Ankrom tells EPM that the CPT fractionation system reduces about 17 percent of the corn's nonfermentable materials, in turn leading to a reduction in energy proportional to the level of the inert materials.

A 35 percent reduction in the drying requirement can also be achieved. "This is a result of the removal of the nonfermentable solids, and is a significant portion of the total plant energy savings," Ankrom says, adding that the CPT system can drive down the cost of ethanol production to about 22,000 British thermal units per gallon.

Other energy savings include the elimination of approximately 1.2 megawatts in the hammer mill load typically required for a 100 MMgy ethanol plant, and only two megawatts of totally connected load for the fractionation plant, Ankrom says. "This is considerably less connected energy than most dry-fractionation systems," he says. The CPT system at Renew uses 2,700 connected horsepower. "We understand that is about half the horsepower required at a typical corn-milling operation," Ankrom says.

In addition, Renew's water requirement has been reduced to about 2.7 gallons per gallon of ethanol, a 33 percent savings. "At Renew, wastewater has been reduced by 50 percent," Ankrom says. "They've done a great job doing this by recapturing and reusing."

Ethanol and Then Some
The fractionation process separates the corn germ, which is the living part of the seed that contains growth elements and oil, and the bran, the tough, fibrous outer layer.

The oil in the corn germ can be extracted and refined in a separate process for use in food-grade products. The de-oiled corn germ resulting from the fractionation can be used for feed, or mixed with the bran and the syrup from ethanol production to create a form of corn gluten feed. "The bran can be used as a feed source," Ankrom says. "Including providing a medium for carrying the syrup, and, at more than 8,100 Btus per pound, it also can be used as a fuel source."

The low oil and bran content of the DDC stream results in a high-protein meal, he adds. Renew's feed product contains crude protein of about 40 percent, which reduces the need for supplemental protein sources when used in animal feed.

Renew's patented, high-protein Renew Meal, which is produced using Cargill Animal Nutrition's Reveal technology, can be used as a substitute for soybean meal.
CPT's equipment is unique because the operator can change the makeup and tailor the feed to the client's needs. "The operator can vary the streams," Ankrom says. "For example, normally the high-protein meal comes out the back end and has a lot less oil. If a client asks for slightly more oil for energy for swine, the process can easily be varied to do this."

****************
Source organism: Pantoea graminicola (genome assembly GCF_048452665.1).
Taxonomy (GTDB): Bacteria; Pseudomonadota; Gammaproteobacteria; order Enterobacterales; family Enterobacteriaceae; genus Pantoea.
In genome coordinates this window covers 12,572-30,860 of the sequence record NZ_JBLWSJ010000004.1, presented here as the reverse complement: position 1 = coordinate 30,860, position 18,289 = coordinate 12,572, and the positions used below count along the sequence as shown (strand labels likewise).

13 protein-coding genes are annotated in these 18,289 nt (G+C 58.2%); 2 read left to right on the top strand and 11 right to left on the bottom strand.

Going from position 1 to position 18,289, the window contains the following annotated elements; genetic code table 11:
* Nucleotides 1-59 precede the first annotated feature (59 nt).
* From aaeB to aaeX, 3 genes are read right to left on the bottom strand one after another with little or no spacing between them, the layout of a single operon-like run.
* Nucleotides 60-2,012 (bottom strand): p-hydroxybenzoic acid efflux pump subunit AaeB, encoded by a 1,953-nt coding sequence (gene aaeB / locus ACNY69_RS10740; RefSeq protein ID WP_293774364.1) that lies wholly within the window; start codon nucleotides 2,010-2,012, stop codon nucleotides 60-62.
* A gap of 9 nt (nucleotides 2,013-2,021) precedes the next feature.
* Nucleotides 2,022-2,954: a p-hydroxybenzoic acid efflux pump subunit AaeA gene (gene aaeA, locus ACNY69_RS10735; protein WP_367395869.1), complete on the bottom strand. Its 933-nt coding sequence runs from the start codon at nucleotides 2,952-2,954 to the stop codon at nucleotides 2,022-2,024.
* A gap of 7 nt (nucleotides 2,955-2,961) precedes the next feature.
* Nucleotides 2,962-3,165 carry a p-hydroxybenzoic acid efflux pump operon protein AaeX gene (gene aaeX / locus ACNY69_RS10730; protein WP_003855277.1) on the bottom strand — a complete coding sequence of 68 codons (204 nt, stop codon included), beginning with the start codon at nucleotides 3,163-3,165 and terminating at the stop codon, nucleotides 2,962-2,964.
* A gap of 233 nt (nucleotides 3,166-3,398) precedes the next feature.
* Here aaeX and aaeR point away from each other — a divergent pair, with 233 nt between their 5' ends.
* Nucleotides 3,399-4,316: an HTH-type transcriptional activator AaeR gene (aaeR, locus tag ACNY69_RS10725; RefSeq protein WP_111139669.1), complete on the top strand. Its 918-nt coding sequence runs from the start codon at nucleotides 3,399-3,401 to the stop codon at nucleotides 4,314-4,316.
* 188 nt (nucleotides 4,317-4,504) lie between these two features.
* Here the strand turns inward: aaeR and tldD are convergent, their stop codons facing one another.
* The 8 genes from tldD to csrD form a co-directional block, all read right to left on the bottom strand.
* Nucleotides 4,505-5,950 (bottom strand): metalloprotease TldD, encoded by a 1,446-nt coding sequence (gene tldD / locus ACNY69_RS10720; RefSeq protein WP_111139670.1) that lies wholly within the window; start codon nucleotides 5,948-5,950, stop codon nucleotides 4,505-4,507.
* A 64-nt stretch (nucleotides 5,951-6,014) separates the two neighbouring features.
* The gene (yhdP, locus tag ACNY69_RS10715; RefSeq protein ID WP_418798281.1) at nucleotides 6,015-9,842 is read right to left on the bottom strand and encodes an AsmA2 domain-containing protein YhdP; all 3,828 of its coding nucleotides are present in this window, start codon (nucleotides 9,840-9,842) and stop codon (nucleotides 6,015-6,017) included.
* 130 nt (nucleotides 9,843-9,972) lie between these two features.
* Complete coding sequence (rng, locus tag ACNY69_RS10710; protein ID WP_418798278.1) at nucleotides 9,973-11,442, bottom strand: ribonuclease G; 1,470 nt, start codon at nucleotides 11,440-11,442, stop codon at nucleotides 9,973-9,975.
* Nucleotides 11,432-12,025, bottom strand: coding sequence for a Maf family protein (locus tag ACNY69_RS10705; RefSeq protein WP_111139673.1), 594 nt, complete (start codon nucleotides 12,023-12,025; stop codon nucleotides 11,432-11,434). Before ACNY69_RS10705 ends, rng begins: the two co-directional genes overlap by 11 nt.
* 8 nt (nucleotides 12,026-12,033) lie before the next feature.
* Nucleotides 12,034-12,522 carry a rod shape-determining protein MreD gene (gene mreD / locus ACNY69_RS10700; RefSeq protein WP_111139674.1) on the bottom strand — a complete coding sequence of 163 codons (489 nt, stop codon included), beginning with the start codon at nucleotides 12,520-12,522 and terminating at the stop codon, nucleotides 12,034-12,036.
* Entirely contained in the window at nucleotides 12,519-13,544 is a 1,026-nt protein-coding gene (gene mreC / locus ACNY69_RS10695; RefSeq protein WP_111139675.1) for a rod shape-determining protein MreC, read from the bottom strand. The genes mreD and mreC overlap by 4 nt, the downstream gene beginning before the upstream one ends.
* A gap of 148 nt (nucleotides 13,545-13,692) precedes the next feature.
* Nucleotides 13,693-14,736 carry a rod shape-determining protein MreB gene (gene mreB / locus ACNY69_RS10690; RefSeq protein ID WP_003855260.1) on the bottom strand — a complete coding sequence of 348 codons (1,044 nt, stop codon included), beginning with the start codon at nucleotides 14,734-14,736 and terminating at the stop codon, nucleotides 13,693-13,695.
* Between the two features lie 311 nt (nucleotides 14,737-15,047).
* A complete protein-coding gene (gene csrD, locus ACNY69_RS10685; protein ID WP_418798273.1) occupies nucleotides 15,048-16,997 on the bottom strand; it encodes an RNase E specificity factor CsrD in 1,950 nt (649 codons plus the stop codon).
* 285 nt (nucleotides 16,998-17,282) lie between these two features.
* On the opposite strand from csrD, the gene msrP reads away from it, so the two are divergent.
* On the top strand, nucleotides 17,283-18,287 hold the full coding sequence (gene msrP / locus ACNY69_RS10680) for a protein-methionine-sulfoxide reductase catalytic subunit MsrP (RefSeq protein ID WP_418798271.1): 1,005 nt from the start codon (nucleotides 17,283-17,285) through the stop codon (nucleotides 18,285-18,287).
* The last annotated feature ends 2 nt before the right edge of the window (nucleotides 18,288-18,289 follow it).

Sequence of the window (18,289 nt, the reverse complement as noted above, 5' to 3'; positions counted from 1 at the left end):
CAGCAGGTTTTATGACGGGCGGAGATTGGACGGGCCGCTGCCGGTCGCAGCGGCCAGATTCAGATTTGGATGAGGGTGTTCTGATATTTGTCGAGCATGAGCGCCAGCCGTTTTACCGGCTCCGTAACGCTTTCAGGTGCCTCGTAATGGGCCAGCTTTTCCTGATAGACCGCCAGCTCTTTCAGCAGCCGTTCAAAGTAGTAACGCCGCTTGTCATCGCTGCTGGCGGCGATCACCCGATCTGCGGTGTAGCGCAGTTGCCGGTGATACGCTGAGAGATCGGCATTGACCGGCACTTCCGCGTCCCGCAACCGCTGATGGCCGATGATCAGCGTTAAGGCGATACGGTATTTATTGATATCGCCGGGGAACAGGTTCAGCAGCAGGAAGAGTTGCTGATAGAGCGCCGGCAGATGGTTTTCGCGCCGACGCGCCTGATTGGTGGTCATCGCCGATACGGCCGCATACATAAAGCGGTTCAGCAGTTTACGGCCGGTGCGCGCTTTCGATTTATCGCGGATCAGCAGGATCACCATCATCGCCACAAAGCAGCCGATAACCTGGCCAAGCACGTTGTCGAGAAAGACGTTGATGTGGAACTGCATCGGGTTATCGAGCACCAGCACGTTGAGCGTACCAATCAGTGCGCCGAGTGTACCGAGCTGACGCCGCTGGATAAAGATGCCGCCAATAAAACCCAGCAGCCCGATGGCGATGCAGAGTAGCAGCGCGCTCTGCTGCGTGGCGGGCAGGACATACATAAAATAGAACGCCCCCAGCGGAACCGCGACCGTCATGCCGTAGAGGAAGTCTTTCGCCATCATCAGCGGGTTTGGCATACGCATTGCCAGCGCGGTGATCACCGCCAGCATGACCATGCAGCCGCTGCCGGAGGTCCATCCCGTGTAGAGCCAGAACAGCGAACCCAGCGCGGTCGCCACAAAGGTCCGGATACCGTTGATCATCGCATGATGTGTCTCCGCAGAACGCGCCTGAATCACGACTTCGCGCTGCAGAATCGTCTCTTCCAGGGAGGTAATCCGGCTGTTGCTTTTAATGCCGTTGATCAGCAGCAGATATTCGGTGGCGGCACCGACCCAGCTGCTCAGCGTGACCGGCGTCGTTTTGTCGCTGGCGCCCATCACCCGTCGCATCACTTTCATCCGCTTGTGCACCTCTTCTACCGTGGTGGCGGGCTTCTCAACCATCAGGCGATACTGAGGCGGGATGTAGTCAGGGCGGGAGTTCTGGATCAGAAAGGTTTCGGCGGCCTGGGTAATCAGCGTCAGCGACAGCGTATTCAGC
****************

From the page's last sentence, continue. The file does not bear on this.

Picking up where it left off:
Renew also sells liquid carbon dioxide, a byproduct of ethanol production. After it's collected and cleaned of impurities, the company sells it to the food industry as a refrigerant, carbonator for soft drinks or dry ice.

Cost and Payback
As with any project, different variables can affect the cost and how long it will take to pay for the technology. "Site condition and requirements, such as the fractionation plant's proximity to the ethanol plant, conveyance and incoming and outgoing loading facilities, among others, impact cost," Ankrom says.

Ankrom estimates that it costs $30 million for a nine-module system, such as the one serving Renew. "Payback is subject to many variables, including corn costs, ethanol values, coproduct values, transportation costs and so on," he says. "Given these considerations, our calculations show a payback within two years."

CPT's technology can add more than 20 cents per gallon to the producer's net income when built in or added to an ethanol plant, Ankrom says

"We're in a paradigm shift," Ankrom says. "Ethanol is not as glamorous as it was just a few years ago, but it's still important to the nation today as a path to a cleaner environment and reduced dependency on foreign oil. Farmers are enjoying higher corn prices—a good thing—but ethanol values have not matched the increase in oil prices. The result is squeezed ethanol margins. The challenge for producers is to keep ethanol healthy in a more challenging market."

By taking advantage of the value in the corn feedstock, which in most cases is already paid for, ethanol producers who make fractionation part of their business model can produce their primary product more economically and add new revenue streams from the higher-value coproducts. "Fractionation adds up to higher profitability and sustainability," Ankrom says.

Anna Austin is an Ethanol Producer Magazine staff writer. Reach her at aaustin@bbiinternational.com or (701) 738-4968.